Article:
New tool could help determine extent of damage from brain injury
On behalf of Stephen G. Nagle & Associates posted in Brain Injuries on Thursday, March 9, 2017.
Researchers out of Wake Forest University in Winston-Salem, North Carolina have developed a tool that aids in determining the extent of brain injury when other factors, most notably advanced age, need to be taken into account.
How does the tool work? This “tool” is a compilation of a review of the patient’s “age, gender, and the Glasgow Coma Scale (GCS),” according to a recent report by Science Daily.
The GCS provides the patient with a grade based on his or her responses to eye, verbal and motor skill tests.
Although researchers admit that this is not the first test designed to determine recovery from traumatic brain injuries (TBIs), it is unique as it focuses on the TBI alone – separate from other injuries.
Why is this tool important? TBIs peak at two different periods in our lives. First, when we are young adults ranging in age from 15 to 24, then again as seniors over the age of 75.
As such, this tool is important to aid in conversations between physicians and loved ones of the injured senior.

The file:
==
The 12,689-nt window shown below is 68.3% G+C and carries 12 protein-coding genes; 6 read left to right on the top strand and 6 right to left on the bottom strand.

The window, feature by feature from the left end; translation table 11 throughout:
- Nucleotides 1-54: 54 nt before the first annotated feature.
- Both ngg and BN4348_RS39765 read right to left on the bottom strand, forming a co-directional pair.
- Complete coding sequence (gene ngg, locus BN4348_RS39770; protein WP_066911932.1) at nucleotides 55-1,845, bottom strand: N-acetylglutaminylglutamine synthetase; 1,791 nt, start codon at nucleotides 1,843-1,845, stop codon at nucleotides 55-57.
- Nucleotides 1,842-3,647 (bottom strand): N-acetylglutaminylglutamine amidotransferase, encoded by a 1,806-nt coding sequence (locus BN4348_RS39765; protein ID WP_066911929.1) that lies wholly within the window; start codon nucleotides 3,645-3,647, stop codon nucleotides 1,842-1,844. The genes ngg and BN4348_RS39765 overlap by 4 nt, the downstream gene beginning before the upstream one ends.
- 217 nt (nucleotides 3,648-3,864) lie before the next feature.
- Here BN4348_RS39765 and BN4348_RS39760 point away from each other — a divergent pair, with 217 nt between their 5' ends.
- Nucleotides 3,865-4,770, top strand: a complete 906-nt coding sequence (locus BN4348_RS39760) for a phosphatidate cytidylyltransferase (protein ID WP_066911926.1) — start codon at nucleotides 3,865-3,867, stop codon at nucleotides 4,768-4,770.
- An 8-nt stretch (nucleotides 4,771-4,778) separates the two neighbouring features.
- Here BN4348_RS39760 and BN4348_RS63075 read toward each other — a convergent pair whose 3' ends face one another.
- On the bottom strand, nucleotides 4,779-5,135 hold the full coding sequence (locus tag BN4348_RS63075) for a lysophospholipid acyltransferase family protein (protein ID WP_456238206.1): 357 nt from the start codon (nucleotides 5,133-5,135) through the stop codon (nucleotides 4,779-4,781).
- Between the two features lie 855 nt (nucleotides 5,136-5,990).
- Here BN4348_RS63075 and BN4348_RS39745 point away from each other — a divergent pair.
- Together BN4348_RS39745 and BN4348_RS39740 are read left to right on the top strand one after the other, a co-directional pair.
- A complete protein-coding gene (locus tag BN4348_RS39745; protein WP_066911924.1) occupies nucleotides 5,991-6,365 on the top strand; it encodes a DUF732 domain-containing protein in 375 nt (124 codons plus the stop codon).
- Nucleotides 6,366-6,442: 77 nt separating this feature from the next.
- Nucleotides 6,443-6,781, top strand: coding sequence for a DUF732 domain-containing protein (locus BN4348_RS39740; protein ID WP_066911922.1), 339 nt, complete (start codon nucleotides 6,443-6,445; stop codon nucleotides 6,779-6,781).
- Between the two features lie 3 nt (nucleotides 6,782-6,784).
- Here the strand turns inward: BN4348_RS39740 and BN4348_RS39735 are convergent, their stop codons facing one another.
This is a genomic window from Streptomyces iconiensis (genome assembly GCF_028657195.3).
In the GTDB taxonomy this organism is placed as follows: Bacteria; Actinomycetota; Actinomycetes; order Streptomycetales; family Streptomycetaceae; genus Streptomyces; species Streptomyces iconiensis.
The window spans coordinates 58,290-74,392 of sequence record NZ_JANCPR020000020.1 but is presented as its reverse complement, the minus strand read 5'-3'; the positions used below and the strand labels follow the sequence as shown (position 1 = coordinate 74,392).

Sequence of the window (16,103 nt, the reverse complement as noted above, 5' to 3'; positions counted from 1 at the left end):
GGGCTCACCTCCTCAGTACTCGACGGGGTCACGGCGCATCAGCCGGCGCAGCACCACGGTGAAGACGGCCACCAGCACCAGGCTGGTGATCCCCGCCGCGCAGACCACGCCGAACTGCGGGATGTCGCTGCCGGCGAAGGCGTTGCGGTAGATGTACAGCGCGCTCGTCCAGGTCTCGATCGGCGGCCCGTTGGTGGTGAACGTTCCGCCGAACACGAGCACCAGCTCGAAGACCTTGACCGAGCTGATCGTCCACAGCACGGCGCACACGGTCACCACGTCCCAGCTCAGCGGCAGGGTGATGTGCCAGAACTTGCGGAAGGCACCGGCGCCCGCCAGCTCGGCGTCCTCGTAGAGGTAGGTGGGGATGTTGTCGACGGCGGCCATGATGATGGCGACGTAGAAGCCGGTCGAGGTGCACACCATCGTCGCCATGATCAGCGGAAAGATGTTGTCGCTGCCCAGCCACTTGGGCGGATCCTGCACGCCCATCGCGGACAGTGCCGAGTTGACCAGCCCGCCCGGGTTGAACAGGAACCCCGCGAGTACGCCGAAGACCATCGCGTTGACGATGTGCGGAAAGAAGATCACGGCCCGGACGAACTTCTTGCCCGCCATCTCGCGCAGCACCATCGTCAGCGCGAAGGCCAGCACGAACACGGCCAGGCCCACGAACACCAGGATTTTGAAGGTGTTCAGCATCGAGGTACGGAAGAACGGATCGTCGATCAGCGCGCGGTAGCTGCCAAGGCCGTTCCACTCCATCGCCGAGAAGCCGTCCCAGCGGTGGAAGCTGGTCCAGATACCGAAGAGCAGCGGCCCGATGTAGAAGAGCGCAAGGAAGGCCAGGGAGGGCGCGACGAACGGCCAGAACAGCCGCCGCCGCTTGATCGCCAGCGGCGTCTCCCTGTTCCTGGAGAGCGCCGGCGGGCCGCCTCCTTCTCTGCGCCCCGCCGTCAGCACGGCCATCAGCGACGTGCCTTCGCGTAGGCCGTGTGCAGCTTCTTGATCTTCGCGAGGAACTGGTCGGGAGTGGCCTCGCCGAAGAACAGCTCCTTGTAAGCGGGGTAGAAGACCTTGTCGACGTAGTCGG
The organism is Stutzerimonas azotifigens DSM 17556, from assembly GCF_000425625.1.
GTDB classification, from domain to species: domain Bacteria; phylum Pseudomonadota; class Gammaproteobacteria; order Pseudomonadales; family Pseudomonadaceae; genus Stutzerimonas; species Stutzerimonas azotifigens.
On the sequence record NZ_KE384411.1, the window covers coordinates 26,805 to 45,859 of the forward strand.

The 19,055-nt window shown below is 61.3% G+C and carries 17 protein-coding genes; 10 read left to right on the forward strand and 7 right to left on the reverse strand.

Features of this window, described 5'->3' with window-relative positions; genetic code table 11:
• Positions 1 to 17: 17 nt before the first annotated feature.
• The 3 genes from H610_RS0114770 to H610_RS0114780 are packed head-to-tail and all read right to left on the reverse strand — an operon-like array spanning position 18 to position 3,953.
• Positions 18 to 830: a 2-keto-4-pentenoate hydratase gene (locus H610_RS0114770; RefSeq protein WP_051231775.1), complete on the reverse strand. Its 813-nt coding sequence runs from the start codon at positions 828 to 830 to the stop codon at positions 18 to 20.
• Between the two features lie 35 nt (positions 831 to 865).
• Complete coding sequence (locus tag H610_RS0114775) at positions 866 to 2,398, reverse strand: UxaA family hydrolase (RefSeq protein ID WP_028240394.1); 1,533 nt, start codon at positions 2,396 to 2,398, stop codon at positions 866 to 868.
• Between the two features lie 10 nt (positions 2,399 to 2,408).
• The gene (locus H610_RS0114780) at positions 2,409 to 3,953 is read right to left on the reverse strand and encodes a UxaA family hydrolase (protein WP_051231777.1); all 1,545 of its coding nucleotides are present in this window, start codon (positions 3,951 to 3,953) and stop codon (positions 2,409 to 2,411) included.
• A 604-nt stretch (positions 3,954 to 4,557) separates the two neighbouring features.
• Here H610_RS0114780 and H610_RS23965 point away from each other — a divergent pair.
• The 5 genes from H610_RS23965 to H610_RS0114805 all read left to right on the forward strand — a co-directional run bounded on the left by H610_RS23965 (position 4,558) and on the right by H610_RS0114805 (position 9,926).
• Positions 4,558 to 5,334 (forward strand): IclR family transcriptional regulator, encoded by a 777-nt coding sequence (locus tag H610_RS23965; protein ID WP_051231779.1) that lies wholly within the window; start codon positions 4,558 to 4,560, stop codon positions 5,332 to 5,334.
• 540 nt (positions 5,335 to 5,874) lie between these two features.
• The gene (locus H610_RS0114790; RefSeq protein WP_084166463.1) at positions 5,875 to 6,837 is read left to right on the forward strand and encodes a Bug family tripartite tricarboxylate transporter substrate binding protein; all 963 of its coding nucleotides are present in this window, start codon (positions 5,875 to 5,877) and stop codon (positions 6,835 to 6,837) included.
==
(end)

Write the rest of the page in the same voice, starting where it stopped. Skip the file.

What can the tool tell patients and loved ones about the TBI? The tool is touted to provide health care professionals with the ability to discuss the likelihood of a return to independence after an elderly patient suffers a TBI. The results can help guide this discussion and increase the likelihood of a positive resolution for both the victim and his or her loved ones.
Are these tests expenses? Unfortunately, any form of medical care can become costly. As a result, those who suffer a TBI due to another’s negligence are wise to hold the negligent party responsible through a personal injury suit. This lawsuit can lead to monetary awards that can help cover the costs of treatments like the one discussed above.
Traumatic brain injury: Advances in diagnosis
On behalf of Stephen G. Nagle & Associates posted in brain injuries on Thursday, February 2, 2017.
Although traumatic brain injuries (TBIs) are well-known, medical professionals continue to struggle with a simple method of diagnosis. Diagnosis is important, as it can play a role in holding those who cause these injuries financially accountable.
What exactly is a TBI? A TBI is generally defined in the medical field as “an acute brain injury resulting from mechanical energy to the head from external forces with loss of consciousness less than 30 minutes, posttraumatic amnesia less than 24 hours, and Glasgow Coma Scale (GCS) score of 13-15 after 30 minutes post-injury or on presentation for healthcare.”